Yangon (AFP) -
The United States said Thursday it was considering 'targeted sanctions' against those funneling financial support to the military in Myanmar, as generals there tightened their grip on social media after launching a coup this week.
Washington has led international condemnation of Monday's putsch, which saw civilian leaders including Aung San Suu Kyi detained and ignited fears the military will drag 54 million people back to the decades of junta rule that turned Myanmar into one of Asia's most impoverished and repressive nations.
National Security Advisor Jake Sullivan said the White House is 'looking at specific targeted sanctions both on individuals and on entities controlled by the military that enrich the military.' He did not give further details.
The warning from the US came after Myanmar's generals ordered internet providers to restrict access to Facebook Thursday, as people flocked to social media to voice opposition and share plans for disobedience.
Facebook-owned apps such as Instagram and WhatsApp were also disrupted.
'We have digital power... so we've been using this since day one to oppose the military junta,' said activist Thinzar Shunlei Yi, who is behind a so-called 'Civil Disobedience Movement' fanning out across social media platforms.
Telenor, one of the country's main telecoms providers, confirmed authorities had ordered it to 'temporarily block' Facebook access.
The Norwegian-owned company said it had to comply but 'does not believe that the request is based on necessity and proportionality, in accordance with international human rights law'.
Facebook confirmed access 'is currently disrupted for some people' and urged authorities to restore connectivity.
For many in Myanmar, Facebook is the gateway to the internet and a vital way to gather information.
'The first thing we look at each morning is our phone, the last thing we look at in the night is our phone,' said Aye, a 32-year-old entrepreneur opposed to the coup, who asked AFP to withhold her real name.
A small rally kicked off Thursday in front of a medical university in the northern city of Mandalay, with protesters carrying signs that read: 'People's protest against the military coup!'
Local media said police arrested four people, although authorities could not confirm the detentions to AFP.
Meanwhile, 70 MPs from Suu Kyi's National League for Democracy party signed a 'pledge to serve the public' while staging their own symbolic parliamentary session in Naypyidaw, local media reported.
The biggest demonstration, however, saw hundreds of supporters of the Tatmadaw, as the military is called, rally in the capital Naypyidaw Thursday.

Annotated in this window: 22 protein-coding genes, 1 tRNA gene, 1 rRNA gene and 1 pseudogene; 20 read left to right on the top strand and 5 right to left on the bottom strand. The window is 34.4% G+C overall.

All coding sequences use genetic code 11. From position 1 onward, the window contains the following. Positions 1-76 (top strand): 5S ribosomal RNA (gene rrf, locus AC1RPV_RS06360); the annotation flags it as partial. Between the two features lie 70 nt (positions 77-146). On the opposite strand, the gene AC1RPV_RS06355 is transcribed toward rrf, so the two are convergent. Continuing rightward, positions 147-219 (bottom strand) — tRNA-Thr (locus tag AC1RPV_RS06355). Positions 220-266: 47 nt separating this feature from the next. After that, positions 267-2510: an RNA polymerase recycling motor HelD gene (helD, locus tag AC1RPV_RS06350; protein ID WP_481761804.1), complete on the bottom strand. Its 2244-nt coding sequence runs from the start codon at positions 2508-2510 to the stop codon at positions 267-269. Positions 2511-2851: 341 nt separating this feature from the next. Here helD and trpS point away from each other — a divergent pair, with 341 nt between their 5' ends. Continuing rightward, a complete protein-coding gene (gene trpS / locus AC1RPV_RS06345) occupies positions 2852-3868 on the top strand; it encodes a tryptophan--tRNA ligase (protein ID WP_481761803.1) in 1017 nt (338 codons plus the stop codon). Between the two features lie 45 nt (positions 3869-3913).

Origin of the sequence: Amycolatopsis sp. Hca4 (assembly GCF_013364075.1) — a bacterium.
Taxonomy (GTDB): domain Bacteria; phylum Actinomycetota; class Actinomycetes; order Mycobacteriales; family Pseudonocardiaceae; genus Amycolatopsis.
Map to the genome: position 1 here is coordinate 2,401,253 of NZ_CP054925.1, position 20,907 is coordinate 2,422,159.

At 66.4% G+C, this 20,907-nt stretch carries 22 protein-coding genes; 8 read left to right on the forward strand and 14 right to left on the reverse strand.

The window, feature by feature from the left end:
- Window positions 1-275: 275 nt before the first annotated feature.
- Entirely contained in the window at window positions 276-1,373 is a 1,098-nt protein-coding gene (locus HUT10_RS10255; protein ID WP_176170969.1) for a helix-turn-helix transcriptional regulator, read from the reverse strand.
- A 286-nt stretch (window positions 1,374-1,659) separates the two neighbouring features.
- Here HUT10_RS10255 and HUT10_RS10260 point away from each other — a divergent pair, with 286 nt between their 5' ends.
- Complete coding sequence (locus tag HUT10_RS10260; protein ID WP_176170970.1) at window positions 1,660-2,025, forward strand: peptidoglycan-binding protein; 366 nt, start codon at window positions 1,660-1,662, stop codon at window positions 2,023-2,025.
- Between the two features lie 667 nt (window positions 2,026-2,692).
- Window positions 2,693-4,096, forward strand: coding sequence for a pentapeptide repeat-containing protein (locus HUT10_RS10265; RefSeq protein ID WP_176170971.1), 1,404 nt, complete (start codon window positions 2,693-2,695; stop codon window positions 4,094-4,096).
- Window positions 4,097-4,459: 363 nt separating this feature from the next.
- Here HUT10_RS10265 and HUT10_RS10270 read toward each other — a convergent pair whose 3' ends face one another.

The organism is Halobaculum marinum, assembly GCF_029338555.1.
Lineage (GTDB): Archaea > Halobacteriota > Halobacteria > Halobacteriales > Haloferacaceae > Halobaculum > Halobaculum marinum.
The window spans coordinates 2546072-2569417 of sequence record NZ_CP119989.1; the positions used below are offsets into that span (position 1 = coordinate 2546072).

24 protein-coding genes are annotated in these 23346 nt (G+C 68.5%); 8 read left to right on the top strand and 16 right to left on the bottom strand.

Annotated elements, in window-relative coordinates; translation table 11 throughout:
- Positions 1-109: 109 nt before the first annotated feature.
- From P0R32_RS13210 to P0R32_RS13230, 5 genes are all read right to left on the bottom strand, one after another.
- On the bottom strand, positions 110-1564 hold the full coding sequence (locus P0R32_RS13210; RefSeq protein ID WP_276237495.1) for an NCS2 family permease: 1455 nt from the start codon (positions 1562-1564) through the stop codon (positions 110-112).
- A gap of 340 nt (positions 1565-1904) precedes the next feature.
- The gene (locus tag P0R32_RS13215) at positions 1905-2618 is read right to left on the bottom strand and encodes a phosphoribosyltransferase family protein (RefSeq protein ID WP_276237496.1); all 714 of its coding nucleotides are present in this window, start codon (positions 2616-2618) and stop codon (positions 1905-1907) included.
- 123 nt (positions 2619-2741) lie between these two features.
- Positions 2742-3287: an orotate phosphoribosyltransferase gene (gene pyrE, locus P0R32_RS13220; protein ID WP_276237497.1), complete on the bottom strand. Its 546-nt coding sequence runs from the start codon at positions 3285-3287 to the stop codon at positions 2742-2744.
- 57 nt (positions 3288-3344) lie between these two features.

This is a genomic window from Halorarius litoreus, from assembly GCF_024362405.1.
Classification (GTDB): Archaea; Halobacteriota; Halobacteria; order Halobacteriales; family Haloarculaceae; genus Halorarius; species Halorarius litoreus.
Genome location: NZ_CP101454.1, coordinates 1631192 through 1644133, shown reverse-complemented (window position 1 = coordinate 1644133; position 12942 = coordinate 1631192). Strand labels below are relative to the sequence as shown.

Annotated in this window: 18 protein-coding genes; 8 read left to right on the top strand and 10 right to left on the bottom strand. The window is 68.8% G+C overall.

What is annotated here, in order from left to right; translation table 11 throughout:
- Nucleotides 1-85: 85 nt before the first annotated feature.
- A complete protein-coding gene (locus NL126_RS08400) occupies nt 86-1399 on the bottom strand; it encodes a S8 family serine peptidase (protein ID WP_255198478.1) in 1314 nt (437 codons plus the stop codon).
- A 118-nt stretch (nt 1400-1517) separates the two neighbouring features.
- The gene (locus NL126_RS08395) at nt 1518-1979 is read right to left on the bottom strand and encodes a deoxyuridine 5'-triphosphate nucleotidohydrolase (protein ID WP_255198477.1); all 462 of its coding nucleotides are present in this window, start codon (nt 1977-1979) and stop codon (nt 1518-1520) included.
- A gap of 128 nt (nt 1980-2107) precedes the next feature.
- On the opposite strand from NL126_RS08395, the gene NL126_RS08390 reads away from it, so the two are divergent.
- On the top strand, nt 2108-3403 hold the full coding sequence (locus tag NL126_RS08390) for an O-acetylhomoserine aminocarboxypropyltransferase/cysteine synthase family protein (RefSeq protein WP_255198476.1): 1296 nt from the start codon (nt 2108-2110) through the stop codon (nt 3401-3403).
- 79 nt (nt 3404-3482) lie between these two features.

- 'Coup must fail' -
Army chief Min Aung Hlaing's coup has left the international community scrambling to respond.
On Wednesday, UN Secretary-General Antonio Guterres said he would pressure the generals to reverse course, in his most forceful comments yet.
'We will do everything we can to mobilise all the key actors and international community to put enough pressure on Myanmar to make sure that this coup fails,' Guterres told The Washington Post.
'It's absolutely unacceptable to reverse the results of the elections and the will of the people.'
The UN Security Council issued a draft statement Thursday that expressed 'deep concern' and demanded the detainees be freed -- but, in a change from an earlier draft, did not condemn the putsch.
Diplomats said veto-wielding China and Russia, Myanmar's main supporters at the UN, had asked for more time to finesse the council's response. The Chinese mission said it had contributed to the 'improvement' of the text.
Min Aung Hlaing justified his coup by alleging widespread voter fraud during November's election which Suu Kyi, who has not been seen in public since she was detained, won in a huge landslide with her NLD.
International and local observers -- as well as Myanmar's own election monitor -- reported no major issues affecting the integrity of the vote.
Myanmar's junta-era constitution ensures the military retains considerable influence -- but analysts say top generals feared their influence was waning and were dismayed by the enduring appeal of Suu Kyi.
On Wednesday, authorities brought an obscure charge against the 75-year-old to justify her ongoing detention: an offence under Myanmar's import and export law after authorities found unregistered walkie-talkies at her home.
The United States and Britain condemned the charges and called for her immediate release.
- Limited options -
Myanmar's military has declared a one-year state of emergency and said it will hold new elections once its allegations are addressed, causing huge anger inside the nation.
By Thursday, red NLD flags adorned the balconies of dozens of Yangon apartments. Residents have also started clanging pots and cymbals nightly at 8 pm to 'drive the military junta out' -- a throwback to an old Myanmar tradition of expelling evil spirits.
Health workers this week also pinned red ribbons on their scrubs, with some boycotting work.
But opposing the military is fraught with risk. During junta rule dissent was quashed, with thousands of activists -- including Suu Kyi -- detained for years on end.